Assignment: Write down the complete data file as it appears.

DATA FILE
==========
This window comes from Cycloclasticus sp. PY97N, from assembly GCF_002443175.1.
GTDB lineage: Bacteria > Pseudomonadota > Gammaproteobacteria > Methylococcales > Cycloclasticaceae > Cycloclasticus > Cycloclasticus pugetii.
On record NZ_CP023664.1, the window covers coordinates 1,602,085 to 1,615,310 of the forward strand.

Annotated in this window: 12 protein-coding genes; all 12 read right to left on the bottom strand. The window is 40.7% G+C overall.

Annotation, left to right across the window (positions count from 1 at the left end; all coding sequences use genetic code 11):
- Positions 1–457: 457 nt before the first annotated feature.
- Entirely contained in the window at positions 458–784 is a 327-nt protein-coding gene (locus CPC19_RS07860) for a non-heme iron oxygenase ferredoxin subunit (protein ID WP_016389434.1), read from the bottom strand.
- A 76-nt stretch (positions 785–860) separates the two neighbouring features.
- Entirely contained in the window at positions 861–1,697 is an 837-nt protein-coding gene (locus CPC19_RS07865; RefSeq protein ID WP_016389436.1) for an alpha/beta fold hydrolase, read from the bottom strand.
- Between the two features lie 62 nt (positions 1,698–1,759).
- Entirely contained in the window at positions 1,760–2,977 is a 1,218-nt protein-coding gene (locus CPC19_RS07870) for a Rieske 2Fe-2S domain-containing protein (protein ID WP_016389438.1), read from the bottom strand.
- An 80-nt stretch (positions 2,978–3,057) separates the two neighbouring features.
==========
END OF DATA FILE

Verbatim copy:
This window comes from Cycloclasticus sp. PY97N, from assembly GCF_002443175.1.
GTDB lineage: Bacteria > Pseudomonadota > Gammaproteobacteria > Methylococcales > Cycloclasticaceae > Cycloclasticus > Cycloclasticus pugetii.
On record NZ_CP023664.1, the window covers coordinates 1,602,085 to 1,615,310 of the forward strand.

Annotated in this window: 12 protein-coding genes; all 12 read right to left on the bottom strand. The window is 40.7% G+C overall.

Annotation, left to right across the window (positions count from 1 at the left end; all coding sequences use genetic code 11):
- Positions 1–457: 457 nt before the first annotated feature.
- Entirely contained in the window at positions 458–784 is a 327-nt protein-coding gene (locus CPC19_RS07860) for a non-heme iron oxygenase ferredoxin subunit (protein ID WP_016389434.1), read from the bottom strand.
- A 76-nt stretch (positions 785–860) separates the two neighbouring features.
- Entirely contained in the window at positions 861–1,697 is an 837-nt protein-coding gene (locus CPC19_RS07865; RefSeq protein ID WP_016389436.1) for an alpha/beta fold hydrolase, read from the bottom strand.
- Between the two features lie 62 nt (positions 1,698–1,759).
- Entirely contained in the window at positions 1,760–2,977 is a 1,218-nt protein-coding gene (locus CPC19_RS07870) for a Rieske 2Fe-2S domain-containing protein (protein ID WP_016389438.1), read from the bottom strand.
- An 80-nt stretch (positions 2,978–3,057) separates the two neighbouring features.